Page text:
Gregor Koehler / Oct 24 2017

An Introduction to Reinforcement Learning with Keras and Gym

Gregor Koehler

In this article we'll learn the basics of Reinforcement Learning (RL) and code an agent in Keras trying to beat the standard AI in OpenAI Gym's Atari2600 game Pong.


  • Add a manual play cell in the start and choose a rather unknown game so people can 'watch' themselves and what happens when they learn a new game in order to emphasize the point 'how we humans tend to learn' in section 'RL Basics'

The Setting

Typically in RL we have an environment (here Atari2600 Pong) the 'agent' experiences. In our case the agent 'sees' the environment being fed pixels as input, but in the general case this could be any other kind of input (e.g. sensory data). Upon experiencing the environment the agent then acts in it, thereby changing it and his inputs.

In our Pong game setting we take the possible actions the agent can perform to be discrete. Pixel input and discrete actions? This sounds like a pretty standard image classification problem - and it is!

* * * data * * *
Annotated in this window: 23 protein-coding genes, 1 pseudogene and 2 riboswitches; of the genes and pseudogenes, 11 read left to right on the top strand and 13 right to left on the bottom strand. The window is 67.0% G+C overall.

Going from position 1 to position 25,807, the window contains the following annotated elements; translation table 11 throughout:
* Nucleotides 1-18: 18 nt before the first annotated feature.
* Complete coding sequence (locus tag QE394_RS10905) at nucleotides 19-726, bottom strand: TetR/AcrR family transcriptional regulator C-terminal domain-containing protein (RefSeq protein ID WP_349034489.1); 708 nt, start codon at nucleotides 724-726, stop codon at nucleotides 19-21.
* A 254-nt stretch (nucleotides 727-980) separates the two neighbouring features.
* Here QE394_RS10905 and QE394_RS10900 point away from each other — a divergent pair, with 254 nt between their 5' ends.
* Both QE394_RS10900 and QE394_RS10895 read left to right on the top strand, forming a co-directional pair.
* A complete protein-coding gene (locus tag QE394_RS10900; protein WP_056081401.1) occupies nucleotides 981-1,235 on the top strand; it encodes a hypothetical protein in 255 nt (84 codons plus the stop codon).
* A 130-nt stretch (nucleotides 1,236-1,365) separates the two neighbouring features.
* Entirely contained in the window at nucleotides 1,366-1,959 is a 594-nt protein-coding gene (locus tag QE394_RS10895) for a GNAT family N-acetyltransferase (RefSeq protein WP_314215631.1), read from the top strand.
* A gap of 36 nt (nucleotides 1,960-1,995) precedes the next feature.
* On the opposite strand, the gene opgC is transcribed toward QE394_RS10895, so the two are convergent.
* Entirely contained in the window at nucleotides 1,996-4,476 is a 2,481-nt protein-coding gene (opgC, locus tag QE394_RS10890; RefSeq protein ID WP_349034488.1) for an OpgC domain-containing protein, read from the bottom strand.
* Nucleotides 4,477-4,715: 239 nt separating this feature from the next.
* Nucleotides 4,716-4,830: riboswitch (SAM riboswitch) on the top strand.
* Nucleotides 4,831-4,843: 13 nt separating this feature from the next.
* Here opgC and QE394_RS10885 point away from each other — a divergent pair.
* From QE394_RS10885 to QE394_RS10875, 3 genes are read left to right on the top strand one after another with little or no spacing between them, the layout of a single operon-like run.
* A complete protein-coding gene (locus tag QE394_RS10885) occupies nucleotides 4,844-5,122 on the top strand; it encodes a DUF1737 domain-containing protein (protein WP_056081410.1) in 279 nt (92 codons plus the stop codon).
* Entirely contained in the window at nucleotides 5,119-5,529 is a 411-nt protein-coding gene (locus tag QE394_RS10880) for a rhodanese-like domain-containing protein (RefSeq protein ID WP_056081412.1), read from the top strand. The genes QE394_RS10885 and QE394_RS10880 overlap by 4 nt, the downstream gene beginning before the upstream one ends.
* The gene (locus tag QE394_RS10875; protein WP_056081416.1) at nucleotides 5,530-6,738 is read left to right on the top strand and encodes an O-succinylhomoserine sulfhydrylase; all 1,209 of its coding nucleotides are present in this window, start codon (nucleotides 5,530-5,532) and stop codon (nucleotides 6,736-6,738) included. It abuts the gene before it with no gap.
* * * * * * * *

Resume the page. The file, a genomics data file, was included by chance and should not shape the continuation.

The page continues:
Reinforcement Learning Basics

If there would be a training dataset with recorded expert-level pong games we could just go ahead and teach the agent in the usual supervised-learning way there and then.

However, in RL we try to get by without the extensive and often hard-to-gather datasets. That's the more general approach to learning anyhow, if you think about how we humans tend to learn things. If you start playing a game like pong you would most likely just start playing and figure things out on the go. If you don't have any prior knowledge about how the game works or what the goals are, you will probably not be very good in the beginning, but the score will tell you if what you did was any good and so you can adapt taking into account this score (or reward). This reward is also what we're going to use for our agent when trying to adapt its behavior. Such a reward is usually quite easily obtainable (or even constructable) for many tasks.

The problem with such rewards is that we only see it after the game is completed. As such the reward - which can be seen as an analogy to the label in the supervised learning setting - is sparse (we don't have rewards judging every frame of the game) and also time-delayed. This time delay is a problem we have to solve and we'll see that it also conjures up some other related problems as we take a closer look at the training process.

The Training Process in RL